Some refer to social reading as a synchronous activity: discussing content (i.e. books) while inside the content and there are new technologies to enable such activity. Others prefer an asynchronous view of social reading: first I read then I discuss. Variations abound. You can read-discuss-read-discuss just as you might do in a classroom setting. Or you can read-annotate-share-read-annotate-share so that others can follow along with your exploration of whatever content you’re reading. Ultimately, the separation between writer and reader blurs.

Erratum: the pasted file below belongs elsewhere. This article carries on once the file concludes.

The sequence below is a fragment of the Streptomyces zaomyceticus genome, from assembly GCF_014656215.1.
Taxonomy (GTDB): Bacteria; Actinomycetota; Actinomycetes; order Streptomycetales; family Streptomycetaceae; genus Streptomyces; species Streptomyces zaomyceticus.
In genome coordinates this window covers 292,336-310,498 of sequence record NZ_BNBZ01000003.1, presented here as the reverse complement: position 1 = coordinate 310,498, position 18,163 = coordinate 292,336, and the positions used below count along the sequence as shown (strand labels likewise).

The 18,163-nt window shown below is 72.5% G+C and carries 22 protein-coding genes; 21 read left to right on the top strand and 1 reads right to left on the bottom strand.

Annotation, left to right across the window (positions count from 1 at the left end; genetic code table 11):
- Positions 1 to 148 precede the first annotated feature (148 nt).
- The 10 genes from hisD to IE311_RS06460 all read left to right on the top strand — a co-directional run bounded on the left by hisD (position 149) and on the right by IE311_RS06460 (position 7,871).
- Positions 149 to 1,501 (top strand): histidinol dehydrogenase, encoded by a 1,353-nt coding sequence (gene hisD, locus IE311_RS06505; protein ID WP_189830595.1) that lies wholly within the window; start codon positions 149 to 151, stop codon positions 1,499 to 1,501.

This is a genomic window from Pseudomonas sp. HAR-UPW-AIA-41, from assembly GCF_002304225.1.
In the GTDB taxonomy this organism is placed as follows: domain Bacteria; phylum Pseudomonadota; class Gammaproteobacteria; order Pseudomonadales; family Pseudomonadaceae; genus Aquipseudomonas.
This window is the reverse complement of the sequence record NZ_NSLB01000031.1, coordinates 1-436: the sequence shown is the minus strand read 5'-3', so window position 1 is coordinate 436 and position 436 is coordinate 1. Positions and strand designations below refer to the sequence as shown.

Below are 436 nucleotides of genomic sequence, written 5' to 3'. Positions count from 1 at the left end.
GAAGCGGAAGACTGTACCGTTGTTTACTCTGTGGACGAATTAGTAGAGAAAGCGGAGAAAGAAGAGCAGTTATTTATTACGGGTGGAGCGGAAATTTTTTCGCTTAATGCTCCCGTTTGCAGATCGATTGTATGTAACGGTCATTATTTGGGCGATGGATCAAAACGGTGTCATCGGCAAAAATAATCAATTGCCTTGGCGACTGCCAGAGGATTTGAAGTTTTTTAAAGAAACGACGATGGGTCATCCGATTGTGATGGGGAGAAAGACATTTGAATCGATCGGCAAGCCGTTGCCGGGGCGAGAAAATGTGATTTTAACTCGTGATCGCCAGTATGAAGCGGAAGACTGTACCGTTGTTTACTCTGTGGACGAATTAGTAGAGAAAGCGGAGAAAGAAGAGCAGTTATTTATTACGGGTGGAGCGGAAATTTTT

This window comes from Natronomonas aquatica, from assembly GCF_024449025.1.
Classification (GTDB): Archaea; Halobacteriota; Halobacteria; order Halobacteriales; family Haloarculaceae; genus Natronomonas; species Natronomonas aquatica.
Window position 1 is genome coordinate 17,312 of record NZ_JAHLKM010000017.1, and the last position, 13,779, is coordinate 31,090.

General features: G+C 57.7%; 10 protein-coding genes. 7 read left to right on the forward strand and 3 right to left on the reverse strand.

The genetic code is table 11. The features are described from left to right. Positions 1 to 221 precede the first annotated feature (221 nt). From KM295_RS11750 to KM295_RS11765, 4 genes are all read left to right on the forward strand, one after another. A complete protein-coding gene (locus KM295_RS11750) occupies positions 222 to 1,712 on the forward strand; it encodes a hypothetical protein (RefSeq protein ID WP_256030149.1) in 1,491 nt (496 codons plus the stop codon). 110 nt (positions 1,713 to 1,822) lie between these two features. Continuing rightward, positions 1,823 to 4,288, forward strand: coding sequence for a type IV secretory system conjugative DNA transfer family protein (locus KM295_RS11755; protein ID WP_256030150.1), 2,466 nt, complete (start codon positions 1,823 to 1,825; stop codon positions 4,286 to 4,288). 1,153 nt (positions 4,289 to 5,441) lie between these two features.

Online, in person, small group, large group, synchronous or asynchronous—it doesn’t really matter. The point is to talk about books, share your thoughts, and open your mind to different points of view.

FOR MORE ON READING & WRITING HISTORICAL FICTION follow A WRITER OF HISTORY (using the widget on the left sidebar)

M.K. Tod writes historical fiction and blogs about all aspects of the genre at A Writer of History. Her latest novel, LIES TOLD IN SILENCE is set in WWI France and is available from Amazon, NookKoboGoogle Play and iTunes. Her debut novel, UNRAVELLED: Two wars. Two affairs. One marriage. is also available from these retailers.

Mary can be contacted on Facebook, Twitter and Goodreads.